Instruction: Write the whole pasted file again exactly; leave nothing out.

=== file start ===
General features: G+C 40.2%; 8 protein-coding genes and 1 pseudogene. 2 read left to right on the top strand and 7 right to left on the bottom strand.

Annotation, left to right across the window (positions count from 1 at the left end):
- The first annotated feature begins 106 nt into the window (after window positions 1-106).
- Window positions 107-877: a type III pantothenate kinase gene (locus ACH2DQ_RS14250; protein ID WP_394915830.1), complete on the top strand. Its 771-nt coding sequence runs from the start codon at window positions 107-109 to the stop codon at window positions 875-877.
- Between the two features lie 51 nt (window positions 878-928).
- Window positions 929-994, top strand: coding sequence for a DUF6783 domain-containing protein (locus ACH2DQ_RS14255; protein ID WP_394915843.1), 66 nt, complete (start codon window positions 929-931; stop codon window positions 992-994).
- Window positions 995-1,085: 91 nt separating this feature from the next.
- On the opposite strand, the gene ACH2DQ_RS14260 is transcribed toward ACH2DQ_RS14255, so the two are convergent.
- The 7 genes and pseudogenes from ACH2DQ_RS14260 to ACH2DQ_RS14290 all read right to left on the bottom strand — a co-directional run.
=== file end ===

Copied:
General features: G+C 40.2%; 8 protein-coding genes and 1 pseudogene. 2 read left to right on the top strand and 7 right to left on the bottom strand.

Annotation, left to right across the window (positions count from 1 at the left end):
- The first annotated feature begins 106 nt into the window (after window positions 1-106).
- Window positions 107-877: a type III pantothenate kinase gene (locus ACH2DQ_RS14250; protein ID WP_394915830.1), complete on the top strand. Its 771-nt coding sequence runs from the start codon at window positions 107-109 to the stop codon at window positions 875-877.
- Between the two features lie 51 nt (window positions 878-928).
- Window positions 929-994, top strand: coding sequence for a DUF6783 domain-containing protein (locus ACH2DQ_RS14255; protein ID WP_394915843.1), 66 nt, complete (start codon window positions 929-931; stop codon window positions 992-994).
- Window positions 995-1,085: 91 nt separating this feature from the next.
- On the opposite strand, the gene ACH2DQ_RS14260 is transcribed toward ACH2DQ_RS14255, so the two are convergent.
- The 7 genes and pseudogenes from ACH2DQ_RS14260 to ACH2DQ_RS14290 all read right to left on the bottom strand — a co-directional run.